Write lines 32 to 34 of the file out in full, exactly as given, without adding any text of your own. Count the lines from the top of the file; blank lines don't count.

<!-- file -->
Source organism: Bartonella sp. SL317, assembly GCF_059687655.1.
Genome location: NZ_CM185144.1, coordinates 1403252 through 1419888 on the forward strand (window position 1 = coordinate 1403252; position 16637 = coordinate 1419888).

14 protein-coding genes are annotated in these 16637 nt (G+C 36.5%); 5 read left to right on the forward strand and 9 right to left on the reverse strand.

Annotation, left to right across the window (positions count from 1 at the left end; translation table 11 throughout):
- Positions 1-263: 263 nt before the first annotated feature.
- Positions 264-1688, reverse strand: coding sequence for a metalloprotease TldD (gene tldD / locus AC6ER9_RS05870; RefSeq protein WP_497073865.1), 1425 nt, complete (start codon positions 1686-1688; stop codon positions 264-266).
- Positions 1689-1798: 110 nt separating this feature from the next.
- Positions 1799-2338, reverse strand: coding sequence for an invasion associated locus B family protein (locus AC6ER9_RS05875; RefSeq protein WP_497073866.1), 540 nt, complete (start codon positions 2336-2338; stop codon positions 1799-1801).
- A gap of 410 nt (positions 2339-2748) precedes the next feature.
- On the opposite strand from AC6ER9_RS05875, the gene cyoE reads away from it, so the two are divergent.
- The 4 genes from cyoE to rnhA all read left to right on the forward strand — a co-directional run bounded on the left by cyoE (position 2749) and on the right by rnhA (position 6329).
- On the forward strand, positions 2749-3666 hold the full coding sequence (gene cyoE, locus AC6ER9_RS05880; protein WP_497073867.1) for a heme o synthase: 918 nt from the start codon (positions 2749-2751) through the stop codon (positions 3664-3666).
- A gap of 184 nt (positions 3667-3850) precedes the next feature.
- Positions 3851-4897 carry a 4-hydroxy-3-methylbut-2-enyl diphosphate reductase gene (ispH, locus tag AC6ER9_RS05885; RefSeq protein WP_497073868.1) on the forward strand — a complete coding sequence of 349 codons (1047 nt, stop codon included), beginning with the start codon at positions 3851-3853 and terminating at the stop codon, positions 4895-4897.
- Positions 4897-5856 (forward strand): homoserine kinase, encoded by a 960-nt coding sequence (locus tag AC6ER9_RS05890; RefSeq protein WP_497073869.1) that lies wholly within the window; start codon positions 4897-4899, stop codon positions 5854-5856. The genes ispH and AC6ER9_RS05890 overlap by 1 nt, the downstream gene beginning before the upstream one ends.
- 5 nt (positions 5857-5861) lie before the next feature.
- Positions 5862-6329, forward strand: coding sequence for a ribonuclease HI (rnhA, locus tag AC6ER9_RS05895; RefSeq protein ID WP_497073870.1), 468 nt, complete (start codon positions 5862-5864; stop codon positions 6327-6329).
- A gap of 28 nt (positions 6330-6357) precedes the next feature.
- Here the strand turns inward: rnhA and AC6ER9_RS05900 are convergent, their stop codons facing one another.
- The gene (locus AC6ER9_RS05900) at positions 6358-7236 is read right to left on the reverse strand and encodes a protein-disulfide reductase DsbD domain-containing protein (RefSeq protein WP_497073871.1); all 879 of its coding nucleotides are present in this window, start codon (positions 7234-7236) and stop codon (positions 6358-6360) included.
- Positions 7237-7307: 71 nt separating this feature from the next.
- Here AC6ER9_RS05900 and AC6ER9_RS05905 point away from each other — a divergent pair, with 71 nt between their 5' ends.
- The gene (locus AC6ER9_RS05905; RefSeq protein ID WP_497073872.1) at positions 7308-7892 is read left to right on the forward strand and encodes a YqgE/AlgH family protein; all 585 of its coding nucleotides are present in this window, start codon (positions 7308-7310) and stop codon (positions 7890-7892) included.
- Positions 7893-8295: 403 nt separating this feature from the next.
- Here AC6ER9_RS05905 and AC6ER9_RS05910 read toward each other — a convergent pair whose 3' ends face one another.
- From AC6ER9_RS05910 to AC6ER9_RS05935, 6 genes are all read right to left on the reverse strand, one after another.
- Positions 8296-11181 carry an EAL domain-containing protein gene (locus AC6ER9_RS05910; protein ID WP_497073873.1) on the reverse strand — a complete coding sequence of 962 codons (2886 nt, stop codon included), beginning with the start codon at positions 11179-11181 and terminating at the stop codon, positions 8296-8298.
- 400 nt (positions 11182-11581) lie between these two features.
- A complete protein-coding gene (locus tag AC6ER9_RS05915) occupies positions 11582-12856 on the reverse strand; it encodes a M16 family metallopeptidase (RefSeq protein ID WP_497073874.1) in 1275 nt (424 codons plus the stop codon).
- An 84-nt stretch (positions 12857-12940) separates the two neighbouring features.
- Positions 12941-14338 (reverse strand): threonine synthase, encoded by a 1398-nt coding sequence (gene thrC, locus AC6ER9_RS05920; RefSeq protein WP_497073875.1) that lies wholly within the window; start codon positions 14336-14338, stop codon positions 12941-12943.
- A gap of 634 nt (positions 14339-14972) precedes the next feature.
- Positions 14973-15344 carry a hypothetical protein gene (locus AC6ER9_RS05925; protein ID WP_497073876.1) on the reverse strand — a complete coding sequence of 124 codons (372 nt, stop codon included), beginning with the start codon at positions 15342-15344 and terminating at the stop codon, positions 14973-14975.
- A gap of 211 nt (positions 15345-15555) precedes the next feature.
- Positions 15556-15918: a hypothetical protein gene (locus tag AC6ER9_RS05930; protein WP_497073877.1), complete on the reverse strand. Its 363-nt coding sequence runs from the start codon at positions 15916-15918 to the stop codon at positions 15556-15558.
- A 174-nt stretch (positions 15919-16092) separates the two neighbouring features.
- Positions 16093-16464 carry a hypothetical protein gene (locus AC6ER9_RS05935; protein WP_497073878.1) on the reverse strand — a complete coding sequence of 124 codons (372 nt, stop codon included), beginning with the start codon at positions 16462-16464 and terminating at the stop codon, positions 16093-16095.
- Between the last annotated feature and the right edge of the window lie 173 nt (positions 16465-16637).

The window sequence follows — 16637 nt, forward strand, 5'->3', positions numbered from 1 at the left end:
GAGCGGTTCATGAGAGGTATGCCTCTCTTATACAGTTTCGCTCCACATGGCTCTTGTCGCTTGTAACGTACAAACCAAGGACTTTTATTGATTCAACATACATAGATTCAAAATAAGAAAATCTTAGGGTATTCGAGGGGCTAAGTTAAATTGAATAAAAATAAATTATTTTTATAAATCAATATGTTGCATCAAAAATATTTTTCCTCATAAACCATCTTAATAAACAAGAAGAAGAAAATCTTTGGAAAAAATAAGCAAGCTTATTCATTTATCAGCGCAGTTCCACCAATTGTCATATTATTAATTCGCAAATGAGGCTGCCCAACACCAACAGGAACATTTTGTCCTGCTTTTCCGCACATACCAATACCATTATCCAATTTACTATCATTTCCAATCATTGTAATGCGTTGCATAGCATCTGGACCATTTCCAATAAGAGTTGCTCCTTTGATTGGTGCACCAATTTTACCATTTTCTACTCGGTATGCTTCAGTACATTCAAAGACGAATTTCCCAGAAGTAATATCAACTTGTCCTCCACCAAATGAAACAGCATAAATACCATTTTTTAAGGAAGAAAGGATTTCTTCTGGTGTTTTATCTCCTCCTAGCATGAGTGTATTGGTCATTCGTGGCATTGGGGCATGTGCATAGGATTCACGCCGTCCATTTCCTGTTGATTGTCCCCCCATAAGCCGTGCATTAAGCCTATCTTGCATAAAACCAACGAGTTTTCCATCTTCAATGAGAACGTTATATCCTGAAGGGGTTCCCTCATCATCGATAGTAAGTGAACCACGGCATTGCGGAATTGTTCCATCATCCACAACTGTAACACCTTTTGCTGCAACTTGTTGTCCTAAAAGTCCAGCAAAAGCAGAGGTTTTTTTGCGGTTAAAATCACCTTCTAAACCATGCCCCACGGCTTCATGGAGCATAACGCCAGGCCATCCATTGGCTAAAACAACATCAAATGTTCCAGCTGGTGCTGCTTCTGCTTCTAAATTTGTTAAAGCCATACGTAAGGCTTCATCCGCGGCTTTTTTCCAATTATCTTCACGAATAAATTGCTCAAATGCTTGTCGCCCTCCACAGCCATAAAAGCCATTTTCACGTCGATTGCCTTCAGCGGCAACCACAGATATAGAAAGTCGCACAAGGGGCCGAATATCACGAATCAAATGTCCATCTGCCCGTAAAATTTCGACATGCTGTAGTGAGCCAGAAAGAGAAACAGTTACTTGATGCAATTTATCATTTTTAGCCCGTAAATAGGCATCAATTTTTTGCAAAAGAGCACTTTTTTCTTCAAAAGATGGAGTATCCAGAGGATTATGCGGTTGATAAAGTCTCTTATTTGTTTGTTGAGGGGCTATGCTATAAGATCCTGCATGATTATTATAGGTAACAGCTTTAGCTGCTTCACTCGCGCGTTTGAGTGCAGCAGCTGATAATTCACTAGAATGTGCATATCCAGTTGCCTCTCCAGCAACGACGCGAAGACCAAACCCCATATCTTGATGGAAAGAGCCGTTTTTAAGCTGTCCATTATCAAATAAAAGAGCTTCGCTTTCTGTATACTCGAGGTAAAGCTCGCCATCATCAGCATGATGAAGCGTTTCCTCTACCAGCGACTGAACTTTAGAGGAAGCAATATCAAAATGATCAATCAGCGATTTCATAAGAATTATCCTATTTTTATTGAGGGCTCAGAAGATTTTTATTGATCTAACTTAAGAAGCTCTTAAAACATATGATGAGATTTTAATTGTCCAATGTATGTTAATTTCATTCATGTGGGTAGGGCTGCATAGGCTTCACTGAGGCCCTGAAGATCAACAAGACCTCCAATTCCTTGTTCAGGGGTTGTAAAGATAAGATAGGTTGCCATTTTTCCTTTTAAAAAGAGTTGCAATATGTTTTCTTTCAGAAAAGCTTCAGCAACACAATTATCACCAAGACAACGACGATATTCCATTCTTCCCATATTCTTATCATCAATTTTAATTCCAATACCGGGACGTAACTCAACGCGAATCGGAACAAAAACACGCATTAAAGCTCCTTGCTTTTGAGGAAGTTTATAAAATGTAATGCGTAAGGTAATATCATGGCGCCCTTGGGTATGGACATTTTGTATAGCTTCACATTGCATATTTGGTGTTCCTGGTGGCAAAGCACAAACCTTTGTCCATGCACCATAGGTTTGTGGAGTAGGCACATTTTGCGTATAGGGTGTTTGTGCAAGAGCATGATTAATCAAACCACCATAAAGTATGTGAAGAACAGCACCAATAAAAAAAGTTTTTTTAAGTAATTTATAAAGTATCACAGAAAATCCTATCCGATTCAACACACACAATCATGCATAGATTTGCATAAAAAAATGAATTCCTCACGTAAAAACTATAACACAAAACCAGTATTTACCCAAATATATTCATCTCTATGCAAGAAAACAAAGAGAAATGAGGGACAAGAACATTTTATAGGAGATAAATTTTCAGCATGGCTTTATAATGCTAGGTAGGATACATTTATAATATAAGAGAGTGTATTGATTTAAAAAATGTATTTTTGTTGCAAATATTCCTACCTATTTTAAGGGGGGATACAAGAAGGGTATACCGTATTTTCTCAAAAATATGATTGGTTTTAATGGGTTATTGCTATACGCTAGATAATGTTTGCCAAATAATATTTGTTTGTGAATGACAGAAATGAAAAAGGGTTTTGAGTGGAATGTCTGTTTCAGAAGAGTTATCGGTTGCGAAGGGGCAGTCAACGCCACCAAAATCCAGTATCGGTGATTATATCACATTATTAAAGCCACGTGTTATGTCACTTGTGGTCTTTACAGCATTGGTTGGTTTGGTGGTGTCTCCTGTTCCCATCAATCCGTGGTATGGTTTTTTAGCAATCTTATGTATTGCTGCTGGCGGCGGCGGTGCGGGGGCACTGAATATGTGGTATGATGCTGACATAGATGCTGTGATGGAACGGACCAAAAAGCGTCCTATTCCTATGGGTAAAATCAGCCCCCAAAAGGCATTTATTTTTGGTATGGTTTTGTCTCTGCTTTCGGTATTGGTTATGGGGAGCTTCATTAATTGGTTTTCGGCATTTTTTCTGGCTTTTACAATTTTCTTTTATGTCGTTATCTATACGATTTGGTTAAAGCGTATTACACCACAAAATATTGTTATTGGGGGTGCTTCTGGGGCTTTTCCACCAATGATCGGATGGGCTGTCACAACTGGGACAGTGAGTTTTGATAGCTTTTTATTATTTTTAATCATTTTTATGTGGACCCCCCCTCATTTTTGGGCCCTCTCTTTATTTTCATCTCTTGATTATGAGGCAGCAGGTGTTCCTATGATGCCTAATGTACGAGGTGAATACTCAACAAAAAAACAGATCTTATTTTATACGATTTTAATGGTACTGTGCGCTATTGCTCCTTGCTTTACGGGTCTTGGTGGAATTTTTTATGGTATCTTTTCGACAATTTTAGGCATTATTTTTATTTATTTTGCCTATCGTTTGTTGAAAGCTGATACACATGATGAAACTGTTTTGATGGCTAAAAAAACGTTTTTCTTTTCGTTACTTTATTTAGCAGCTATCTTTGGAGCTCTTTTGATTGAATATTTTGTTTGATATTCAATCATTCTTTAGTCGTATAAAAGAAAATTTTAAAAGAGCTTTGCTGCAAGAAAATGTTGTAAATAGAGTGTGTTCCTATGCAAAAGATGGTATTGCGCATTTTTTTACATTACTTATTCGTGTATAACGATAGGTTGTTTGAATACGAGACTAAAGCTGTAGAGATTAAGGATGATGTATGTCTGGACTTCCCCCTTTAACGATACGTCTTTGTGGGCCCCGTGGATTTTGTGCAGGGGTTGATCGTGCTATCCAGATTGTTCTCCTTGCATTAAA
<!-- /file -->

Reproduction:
- A gap of 634 nt (positions 14339-14972) precedes the next feature.
- Positions 14973-15344 carry a hypothetical protein gene (locus AC6ER9_RS05925; protein ID WP_497073876.1) on the reverse strand — a complete coding sequence of 124 codons (372 nt, stop codon included), beginning with the start codon at positions 15342-15344 and terminating at the stop codon, positions 14973-14975.
- A gap of 211 nt (positions 15345-15555) precedes the next feature.